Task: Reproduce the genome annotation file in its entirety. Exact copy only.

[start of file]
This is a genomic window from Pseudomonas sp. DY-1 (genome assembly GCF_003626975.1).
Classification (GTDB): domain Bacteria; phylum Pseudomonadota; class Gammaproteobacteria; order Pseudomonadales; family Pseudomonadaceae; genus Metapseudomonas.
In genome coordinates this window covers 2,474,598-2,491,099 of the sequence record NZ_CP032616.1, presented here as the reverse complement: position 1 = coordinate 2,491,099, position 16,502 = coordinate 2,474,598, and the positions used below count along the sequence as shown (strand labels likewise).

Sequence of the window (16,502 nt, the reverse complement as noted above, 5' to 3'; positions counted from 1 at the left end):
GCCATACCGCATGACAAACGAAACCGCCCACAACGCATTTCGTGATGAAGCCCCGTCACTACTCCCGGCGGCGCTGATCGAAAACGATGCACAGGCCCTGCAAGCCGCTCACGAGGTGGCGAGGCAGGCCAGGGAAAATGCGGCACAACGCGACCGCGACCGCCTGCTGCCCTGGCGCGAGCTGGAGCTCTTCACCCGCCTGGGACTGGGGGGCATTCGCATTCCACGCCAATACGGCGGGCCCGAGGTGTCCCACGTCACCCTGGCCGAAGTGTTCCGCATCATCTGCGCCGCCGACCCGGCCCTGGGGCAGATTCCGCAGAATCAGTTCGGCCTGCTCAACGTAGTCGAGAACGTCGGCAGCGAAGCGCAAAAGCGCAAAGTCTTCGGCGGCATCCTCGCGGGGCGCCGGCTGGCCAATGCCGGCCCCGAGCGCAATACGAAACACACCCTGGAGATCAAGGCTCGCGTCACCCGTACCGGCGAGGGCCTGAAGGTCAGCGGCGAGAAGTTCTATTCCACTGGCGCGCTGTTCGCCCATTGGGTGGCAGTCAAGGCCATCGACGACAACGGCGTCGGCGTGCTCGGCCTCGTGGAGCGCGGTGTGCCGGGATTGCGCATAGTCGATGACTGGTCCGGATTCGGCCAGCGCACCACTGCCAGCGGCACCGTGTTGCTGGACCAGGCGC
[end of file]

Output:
This is a genomic window from Pseudomonas sp. DY-1 (genome assembly GCF_003626975.1).
Classification (GTDB): domain Bacteria; phylum Pseudomonadota; class Gammaproteobacteria; order Pseudomonadales; family Pseudomonadaceae; genus Metapseudomonas.
In genome coordinates this window covers 2,474,598-2,491,099 of the sequence record NZ_CP032616.1, presented here as the reverse complement: position 1 = coordinate 2,491,099, position 16,502 = coordinate 2,474,598, and the positions used below count along the sequence as shown (strand labels likewise).

Sequence of the window (16,502 nt, the reverse complement as noted above, 5' to 3'; positions counted from 1 at the left end):
GCCATACCGCATGACAAACGAAACCGCCCACAACGCATTTCGTGATGAAGCCCCGTCACTACTCCCGGCGGCGCTGATCGAAAACGATGCACAGGCCCTGCAAGCCGCTCACGAGGTGGCGAGGCAGGCCAGGGAAAATGCGGCACAACGCGACCGCGACCGCCTGCTGCCCTGGCGCGAGCTGGAGCTCTTCACCCGCCTGGGACTGGGGGGCATTCGCATTCCACGCCAATACGGCGGGCCCGAGGTGTCCCACGTCACCCTGGCCGAAGTGTTCCGCATCATCTGCGCCGCCGACCCGGCCCTGGGGCAGATTCCGCAGAATCAGTTCGGCCTGCTCAACGTAGTCGAGAACGTCGGCAGCGAAGCGCAAAAGCGCAAAGTCTTCGGCGGCATCCTCGCGGGGCGCCGGCTGGCCAATGCCGGCCCCGAGCGCAATACGAAACACACCCTGGAGATCAAGGCTCGCGTCACCCGTACCGGCGAGGGCCTGAAGGTCAGCGGCGAGAAGTTCTATTCCACTGGCGCGCTGTTCGCCCATTGGGTGGCAGTCAAGGCCATCGACGACAACGGCGTCGGCGTGCTCGGCCTCGTGGAGCGCGGTGTGCCGGGATTGCGCATAGTCGATGACTGGTCCGGATTCGGCCAGCGCACCACTGCCAGCGGCACCGTGTTGCTGGACCAGGCGC